If you look in the mirror and see big, red pimples on your skin, you’re not alone. An August 2009 study published in the peer-reviewed “Biomaterials” medical journal reported that 40 million Americans and 85 percent of all American teenagers suffer from acne. It may be common, but it’s not without a cure. Several skincare products and lifestyle modifications can help you fight acne, reduce skin redness and clear up your skin for a perfect, pimple-free complexion.
Toss out all masks, toners, skin scrubs and astringents that you may have in your medicine cabinet, recommends the American Academy of Dermatology. The academy warns that such skincare products, despite their marketing, don't help your acne and can often make your skin condition even worse.
Wash your skin in the morning when you wake up. Use a gentle, water-soluble cleanser—it doesn’t need to be labeled for acne skin—and lukewarm water, advises skincare tester Paula Begoun, author of “Don’t Go to the Cosmetics Counter Without Me.” This clears off surface dirt and oils that might clog your pores.
Pat a towel across your skin to dry it. Don’t rub, because that can irritate your existing pimples and force any surface particles deeper into your pores.
Smooth on an acne treatment cream or serum. "Shape" magazine's health editors recommend using a cream formulated with benzoyl peroxide, which works as an antibacterial agent to kill the pimple-causing bacteria. Alternatively, try salicylic acid, which dermatologist Leslie Baumann says in "Real Simple" magazine will penetrate your pores and combat pimples.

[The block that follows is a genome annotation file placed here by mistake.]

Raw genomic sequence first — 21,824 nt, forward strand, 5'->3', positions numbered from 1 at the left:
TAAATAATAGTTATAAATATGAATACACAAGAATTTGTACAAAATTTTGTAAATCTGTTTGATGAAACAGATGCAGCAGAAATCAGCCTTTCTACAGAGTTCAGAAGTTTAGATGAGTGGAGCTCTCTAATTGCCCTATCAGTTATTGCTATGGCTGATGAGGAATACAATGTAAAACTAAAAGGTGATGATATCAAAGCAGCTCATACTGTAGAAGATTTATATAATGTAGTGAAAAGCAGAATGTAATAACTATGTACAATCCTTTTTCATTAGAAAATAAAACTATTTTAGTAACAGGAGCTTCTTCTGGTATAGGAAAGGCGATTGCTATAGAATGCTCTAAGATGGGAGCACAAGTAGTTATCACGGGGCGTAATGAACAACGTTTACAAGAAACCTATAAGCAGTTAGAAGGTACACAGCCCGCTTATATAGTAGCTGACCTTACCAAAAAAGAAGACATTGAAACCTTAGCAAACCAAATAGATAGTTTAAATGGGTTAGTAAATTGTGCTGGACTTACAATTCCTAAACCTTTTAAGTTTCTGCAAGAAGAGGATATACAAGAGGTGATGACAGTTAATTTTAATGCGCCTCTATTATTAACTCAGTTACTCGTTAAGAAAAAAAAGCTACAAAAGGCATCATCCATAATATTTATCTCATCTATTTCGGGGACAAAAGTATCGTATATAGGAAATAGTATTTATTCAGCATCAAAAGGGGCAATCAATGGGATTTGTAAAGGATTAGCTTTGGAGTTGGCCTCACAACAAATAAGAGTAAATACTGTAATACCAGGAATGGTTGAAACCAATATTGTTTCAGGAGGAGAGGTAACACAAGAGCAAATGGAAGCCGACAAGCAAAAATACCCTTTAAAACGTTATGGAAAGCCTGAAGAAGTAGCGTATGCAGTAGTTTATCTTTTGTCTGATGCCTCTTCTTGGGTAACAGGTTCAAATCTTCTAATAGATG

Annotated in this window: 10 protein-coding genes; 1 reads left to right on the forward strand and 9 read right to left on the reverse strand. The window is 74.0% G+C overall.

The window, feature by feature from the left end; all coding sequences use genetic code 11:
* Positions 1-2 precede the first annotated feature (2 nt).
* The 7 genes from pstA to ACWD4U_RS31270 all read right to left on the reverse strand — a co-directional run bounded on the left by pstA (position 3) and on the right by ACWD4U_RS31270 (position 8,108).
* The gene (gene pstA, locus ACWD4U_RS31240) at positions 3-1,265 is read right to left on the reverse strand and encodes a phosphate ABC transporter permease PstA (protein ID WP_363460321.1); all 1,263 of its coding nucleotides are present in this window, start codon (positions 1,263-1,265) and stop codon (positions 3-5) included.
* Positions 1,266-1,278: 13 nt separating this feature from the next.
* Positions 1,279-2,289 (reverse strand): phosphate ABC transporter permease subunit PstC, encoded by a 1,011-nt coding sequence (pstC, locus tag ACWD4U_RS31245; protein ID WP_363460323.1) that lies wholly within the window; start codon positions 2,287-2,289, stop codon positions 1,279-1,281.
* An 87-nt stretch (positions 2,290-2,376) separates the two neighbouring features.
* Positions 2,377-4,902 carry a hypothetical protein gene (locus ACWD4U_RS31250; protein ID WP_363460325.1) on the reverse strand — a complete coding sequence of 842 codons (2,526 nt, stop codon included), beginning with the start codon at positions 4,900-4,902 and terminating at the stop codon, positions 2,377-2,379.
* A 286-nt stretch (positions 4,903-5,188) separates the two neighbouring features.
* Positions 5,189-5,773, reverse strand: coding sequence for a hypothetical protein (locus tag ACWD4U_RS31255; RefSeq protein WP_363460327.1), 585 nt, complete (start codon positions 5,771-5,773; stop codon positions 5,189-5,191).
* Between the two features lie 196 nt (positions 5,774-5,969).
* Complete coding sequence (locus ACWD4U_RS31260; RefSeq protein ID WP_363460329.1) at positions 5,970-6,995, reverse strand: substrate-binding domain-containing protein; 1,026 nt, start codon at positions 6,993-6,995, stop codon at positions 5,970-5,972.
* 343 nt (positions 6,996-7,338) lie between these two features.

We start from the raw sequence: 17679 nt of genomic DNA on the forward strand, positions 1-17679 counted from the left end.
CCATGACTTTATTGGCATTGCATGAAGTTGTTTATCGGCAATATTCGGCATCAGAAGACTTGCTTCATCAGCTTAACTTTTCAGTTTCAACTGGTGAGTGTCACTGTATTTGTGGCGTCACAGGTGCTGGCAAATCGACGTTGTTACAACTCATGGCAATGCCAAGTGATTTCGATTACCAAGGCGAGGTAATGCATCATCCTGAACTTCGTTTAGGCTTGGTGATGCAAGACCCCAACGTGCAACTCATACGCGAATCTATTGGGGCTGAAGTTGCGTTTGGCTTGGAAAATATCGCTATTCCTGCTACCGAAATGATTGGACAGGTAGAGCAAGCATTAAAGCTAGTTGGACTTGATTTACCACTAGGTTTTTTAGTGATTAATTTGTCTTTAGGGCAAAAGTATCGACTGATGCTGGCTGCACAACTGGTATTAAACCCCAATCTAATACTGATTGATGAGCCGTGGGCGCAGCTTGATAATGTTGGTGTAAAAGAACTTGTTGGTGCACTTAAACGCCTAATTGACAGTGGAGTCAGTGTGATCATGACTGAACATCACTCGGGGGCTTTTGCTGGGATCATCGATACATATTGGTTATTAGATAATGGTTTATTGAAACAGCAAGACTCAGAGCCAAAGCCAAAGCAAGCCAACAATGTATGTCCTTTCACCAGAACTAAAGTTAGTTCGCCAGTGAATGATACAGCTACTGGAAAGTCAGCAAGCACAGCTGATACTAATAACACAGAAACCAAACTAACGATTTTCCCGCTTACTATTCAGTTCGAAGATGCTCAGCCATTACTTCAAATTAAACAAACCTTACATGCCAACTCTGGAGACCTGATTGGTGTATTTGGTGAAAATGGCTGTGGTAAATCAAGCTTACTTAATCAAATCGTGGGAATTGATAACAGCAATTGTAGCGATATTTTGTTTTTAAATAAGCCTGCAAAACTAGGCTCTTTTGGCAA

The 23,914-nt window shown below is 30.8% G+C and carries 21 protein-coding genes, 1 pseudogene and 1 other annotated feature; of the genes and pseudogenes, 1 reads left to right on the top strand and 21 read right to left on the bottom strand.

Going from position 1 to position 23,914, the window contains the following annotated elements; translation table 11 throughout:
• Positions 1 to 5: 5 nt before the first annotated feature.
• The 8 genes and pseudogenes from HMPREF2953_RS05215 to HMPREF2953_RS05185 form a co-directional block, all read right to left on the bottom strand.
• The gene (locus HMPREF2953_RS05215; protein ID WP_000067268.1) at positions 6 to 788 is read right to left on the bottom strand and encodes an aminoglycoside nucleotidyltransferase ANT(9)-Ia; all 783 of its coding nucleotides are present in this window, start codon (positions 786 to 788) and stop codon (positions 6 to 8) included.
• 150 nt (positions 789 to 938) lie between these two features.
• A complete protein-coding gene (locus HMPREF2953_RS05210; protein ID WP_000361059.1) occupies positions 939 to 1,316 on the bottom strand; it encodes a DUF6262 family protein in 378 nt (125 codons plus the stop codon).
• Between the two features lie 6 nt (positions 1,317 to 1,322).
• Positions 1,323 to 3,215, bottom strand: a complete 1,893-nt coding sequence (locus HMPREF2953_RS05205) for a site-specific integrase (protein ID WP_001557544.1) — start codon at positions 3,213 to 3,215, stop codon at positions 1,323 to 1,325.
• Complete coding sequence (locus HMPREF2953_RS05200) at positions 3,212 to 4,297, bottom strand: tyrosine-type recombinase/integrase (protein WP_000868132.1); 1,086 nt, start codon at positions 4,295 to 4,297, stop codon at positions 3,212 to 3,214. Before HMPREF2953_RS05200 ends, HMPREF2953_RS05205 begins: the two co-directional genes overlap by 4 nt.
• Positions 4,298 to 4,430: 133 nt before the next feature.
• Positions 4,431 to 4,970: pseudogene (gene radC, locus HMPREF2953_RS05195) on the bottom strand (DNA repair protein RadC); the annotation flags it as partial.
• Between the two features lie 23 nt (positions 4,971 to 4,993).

Apply cosmetic products, such as concealer or foundation, only after allowing the acne cream to soak into your skin for five minutes. If you use such cosmetics, make sure they’re labeled “non-comedogenic” or “oil-free,” says the American Academy of Dermatology, otherwise they may clog your pores and aggravate your pimples.
Change your hair style if necessary. The American Academy of Dermatology suggests avoiding any haircare products that contain oil or wax, such as pomades, because they can rub off of your hair and onto your skin where they’ll make your acne worse. If you absolutely must use such products, style your hair in a manner that keeps the hair up and away from your skin.
Wash your skin in the evening to remove the cosmetic products and any oils or dirt that may have collected during the day. After washing, repeat steps 2 and 3.
- "Biomaterials"; The antimicrobial activity of liposomal lauric acids; Darren Yang, et al.; August 2009
- Real Simple Magazine: Salicylic Acid
- Shape: Doctor’s Beauty Secrets
- “Don’t Go to the Cosmetics Counter Without Me”; Paula Begoun; 2008
- American Academy of Dermatology: Acne Skincare Taboos
- If you use foundation or concealer, pick one with a slightly yellow tone. Makeup artist Geoffrey Rodriguez speaking to "InStyle" magazine says that yellower shades help neutralize redness.
- Don't wash your skin more than twice a day. Doing so can strip your skin of moisture. To compensate, your skin may then produce more oil, which exacerbates the acne.